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Penn Engineering introduced the first Ivy League undergraduate major in artificial intelligence on Feb. 13. Credit: Abhiram Juvvadi

Penn’s School of Engineering and Applied Science announced on Tuesday that it was launching a bachelor's degree in artificial intelligence.

The Raj and Neera Singh Program in AI — which will become available to students in fall 2024 — is the first of its kind offered in the Ivy League, and one of the first AI undergraduate engineering degree programs offered at a major United States university. The curriculum consists of courses in machine learning, computing algorithms, cognitive science, and electrical and systems engineering, among others.

According to an Engineering School press release, students in the program will be “empowered to develop responsible AI tools that can harness the full knowledge available on the internet,” allowing them to make transformative scientific discoveries and health care breakthroughs.

The program’s courses will be taught in Penn Engineering’s newest building, Amy Gutmann Hall. 

Students pursuing the degree choose at least one course unit from several AI-specific categories, according to Penn Engineering’s website. Options include Introduction to AI, Machine Learning, Signals & Systems, Optimization & Control, Vision & Language, and AI Project — in which 30% of the course grade is awarded for an AI development.

Students can also concentrate in robotics, vision/language, machine learning, data/society, and health/systems.

Carnegie Mellon University was the first U.S. university to offer a bachelor's degree in AI in 2018.

Several students and faculty members voiced excitement and anticipation of the news of the new major.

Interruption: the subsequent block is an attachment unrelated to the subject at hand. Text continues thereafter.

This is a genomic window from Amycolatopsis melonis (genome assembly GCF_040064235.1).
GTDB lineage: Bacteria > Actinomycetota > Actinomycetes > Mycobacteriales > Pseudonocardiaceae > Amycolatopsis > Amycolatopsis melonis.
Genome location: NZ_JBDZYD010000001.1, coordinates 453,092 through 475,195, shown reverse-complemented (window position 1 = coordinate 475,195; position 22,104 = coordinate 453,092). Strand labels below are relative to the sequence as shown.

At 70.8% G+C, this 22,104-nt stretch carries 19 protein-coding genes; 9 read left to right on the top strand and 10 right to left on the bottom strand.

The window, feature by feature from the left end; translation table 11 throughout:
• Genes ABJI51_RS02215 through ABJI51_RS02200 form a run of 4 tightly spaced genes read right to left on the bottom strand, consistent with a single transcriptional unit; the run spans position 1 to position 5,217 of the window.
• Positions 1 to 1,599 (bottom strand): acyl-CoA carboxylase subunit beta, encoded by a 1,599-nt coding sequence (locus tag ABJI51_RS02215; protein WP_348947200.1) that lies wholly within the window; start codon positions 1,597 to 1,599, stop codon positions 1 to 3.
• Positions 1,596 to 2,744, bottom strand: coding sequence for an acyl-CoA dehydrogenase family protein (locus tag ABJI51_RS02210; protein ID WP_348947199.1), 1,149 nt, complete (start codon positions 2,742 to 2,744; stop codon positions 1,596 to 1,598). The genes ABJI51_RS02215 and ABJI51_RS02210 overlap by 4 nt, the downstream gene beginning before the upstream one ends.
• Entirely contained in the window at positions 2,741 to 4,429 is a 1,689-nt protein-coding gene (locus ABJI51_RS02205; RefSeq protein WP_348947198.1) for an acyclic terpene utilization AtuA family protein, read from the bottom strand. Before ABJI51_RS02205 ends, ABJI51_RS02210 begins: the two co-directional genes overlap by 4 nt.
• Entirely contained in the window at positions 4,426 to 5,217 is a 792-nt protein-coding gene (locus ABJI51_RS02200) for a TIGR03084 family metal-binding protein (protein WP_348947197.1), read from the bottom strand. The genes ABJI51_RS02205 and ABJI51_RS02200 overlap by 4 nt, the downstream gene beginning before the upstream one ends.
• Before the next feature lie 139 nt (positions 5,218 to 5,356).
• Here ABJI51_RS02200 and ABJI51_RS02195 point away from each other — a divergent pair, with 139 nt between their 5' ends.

“We are thrilled to offer a cutting-edge undergraduate program that will empower Penn Engineering students to become leaders and innovators in AI,” UPS Foundation Professor of Transportation in Penn Engineering George Pappas — who will be leading the program — said.

Pappas added that in addition to foundational AI skills, the curriculum will educate students on the widespread impacts of AI in engineering.

Associate Dean of Undergraduate Education in Penn Engineering and the Andrea Mitchell University Professor Robert Ghrist said that the program represents Penn’s forward-thinking mentality.

“This is in keeping with Penn Engineering being ahead of the curve — we led the way with early programs in computer science, in computer engineering, and in bioengineering. We are future-oriented, and AI is part of our future,” Ghrist said.

While programs at other universities offer concentrations in AI, Ghrist said that Penn’s AI major is a “unique fusion” of efforts from CIS and ESE that allows students to go “all-in” on AI in engineering.

Zachary Ives — the chair of the department of Computer and Information Science — told The Daily Pennsylvanian that the new major is meant to recognize artificial intelligence as its own discipline and distinct from other fields.

Vijay Kumar, the Nemirovksy Family dean of Penn Engineering, wrote to the DP that he sees the new program as an opportunity to tackle the challenges that face society, ranging from health care to urban infrastructure. He wrote that AI will soon be used to discover new materials, synthesize new antibiotics, and design novel chips and circuits.

Engineering sophomore Emma Twitmyer shared her excitement at the opportunity to major in AI. 

“A lot of our existing programs already lead students in the direction of AI, but it’s super exciting to have all of your coursework and your degree reflect that specific interest,” Twitmyer said. 

Engineering junior Cody Hopkins said that it is great to see Penn on the forefront of innovation.

“The infrastructure of professors and research they already have within data science and computer science departments gives them a great platform to build this new major off of,” Hopkins said.

Ives and Kumar agreed that the AI degree offers an opportunity for education on responsible use of AI. Ives said that AI needs to be trained to minimize bias and maximize its ability to behave in a safe and responsible way.

Ghrist added that while many people imagine a worst-case scenario where AI eliminates job opportunities, AI will need to be integrated into all professions in the future.

“The demand for educated leaders is sky high,” Ghrist said.